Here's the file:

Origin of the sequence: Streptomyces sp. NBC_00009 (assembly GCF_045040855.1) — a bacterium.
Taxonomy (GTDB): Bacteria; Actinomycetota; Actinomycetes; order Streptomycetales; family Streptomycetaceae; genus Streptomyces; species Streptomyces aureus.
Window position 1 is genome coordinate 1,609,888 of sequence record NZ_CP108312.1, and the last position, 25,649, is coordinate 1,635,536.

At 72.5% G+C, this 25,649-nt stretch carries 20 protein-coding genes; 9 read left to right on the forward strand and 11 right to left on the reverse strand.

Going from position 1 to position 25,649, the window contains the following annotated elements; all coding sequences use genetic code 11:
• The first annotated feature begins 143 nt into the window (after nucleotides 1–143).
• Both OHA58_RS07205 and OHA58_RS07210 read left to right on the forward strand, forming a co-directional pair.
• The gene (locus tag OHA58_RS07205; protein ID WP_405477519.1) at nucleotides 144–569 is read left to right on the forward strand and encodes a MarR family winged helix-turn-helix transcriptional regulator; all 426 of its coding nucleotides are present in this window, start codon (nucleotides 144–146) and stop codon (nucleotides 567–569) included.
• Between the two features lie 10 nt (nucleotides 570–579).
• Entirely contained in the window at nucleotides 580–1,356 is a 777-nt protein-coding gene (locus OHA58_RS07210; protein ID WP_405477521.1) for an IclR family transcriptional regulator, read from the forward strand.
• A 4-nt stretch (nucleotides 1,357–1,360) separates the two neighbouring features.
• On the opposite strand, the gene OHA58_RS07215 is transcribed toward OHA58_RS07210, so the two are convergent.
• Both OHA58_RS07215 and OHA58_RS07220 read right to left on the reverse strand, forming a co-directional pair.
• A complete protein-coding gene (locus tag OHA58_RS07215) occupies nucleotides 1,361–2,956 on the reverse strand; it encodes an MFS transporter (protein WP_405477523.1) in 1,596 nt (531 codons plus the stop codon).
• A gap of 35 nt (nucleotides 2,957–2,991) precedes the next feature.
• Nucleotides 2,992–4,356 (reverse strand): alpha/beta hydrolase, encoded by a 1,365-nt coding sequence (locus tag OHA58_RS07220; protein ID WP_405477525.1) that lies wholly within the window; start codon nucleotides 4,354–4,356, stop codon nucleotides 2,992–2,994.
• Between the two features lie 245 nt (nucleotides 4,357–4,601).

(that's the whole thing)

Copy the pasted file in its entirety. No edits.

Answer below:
Origin of the sequence: Streptomyces sp. NBC_00009 (assembly GCF_045040855.1) — a bacterium.
Taxonomy (GTDB): Bacteria; Actinomycetota; Actinomycetes; order Streptomycetales; family Streptomycetaceae; genus Streptomyces; species Streptomyces aureus.
Window position 1 is genome coordinate 1,609,888 of sequence record NZ_CP108312.1, and the last position, 25,649, is coordinate 1,635,536.

At 72.5% G+C, this 25,649-nt stretch carries 20 protein-coding genes; 9 read left to right on the forward strand and 11 right to left on the reverse strand.

Going from position 1 to position 25,649, the window contains the following annotated elements; all coding sequences use genetic code 11:
• The first annotated feature begins 143 nt into the window (after nucleotides 1–143).
• Both OHA58_RS07205 and OHA58_RS07210 read left to right on the forward strand, forming a co-directional pair.
• The gene (locus tag OHA58_RS07205; protein ID WP_405477519.1) at nucleotides 144–569 is read left to right on the forward strand and encodes a MarR family winged helix-turn-helix transcriptional regulator; all 426 of its coding nucleotides are present in this window, start codon (nucleotides 144–146) and stop codon (nucleotides 567–569) included.
• Between the two features lie 10 nt (nucleotides 570–579).
• Entirely contained in the window at nucleotides 580–1,356 is a 777-nt protein-coding gene (locus OHA58_RS07210; protein ID WP_405477521.1) for an IclR family transcriptional regulator, read from the forward strand.
• A 4-nt stretch (nucleotides 1,357–1,360) separates the two neighbouring features.
• On the opposite strand, the gene OHA58_RS07215 is transcribed toward OHA58_RS07210, so the two are convergent.
• Both OHA58_RS07215 and OHA58_RS07220 read right to left on the reverse strand, forming a co-directional pair.
• A complete protein-coding gene (locus tag OHA58_RS07215) occupies nucleotides 1,361–2,956 on the reverse strand; it encodes an MFS transporter (protein WP_405477523.1) in 1,596 nt (531 codons plus the stop codon).
• A gap of 35 nt (nucleotides 2,957–2,991) precedes the next feature.
• Nucleotides 2,992–4,356 (reverse strand): alpha/beta hydrolase, encoded by a 1,365-nt coding sequence (locus tag OHA58_RS07220; protein ID WP_405477525.1) that lies wholly within the window; start codon nucleotides 4,354–4,356, stop codon nucleotides 2,992–2,994.
• Between the two features lie 245 nt (nucleotides 4,357–4,601).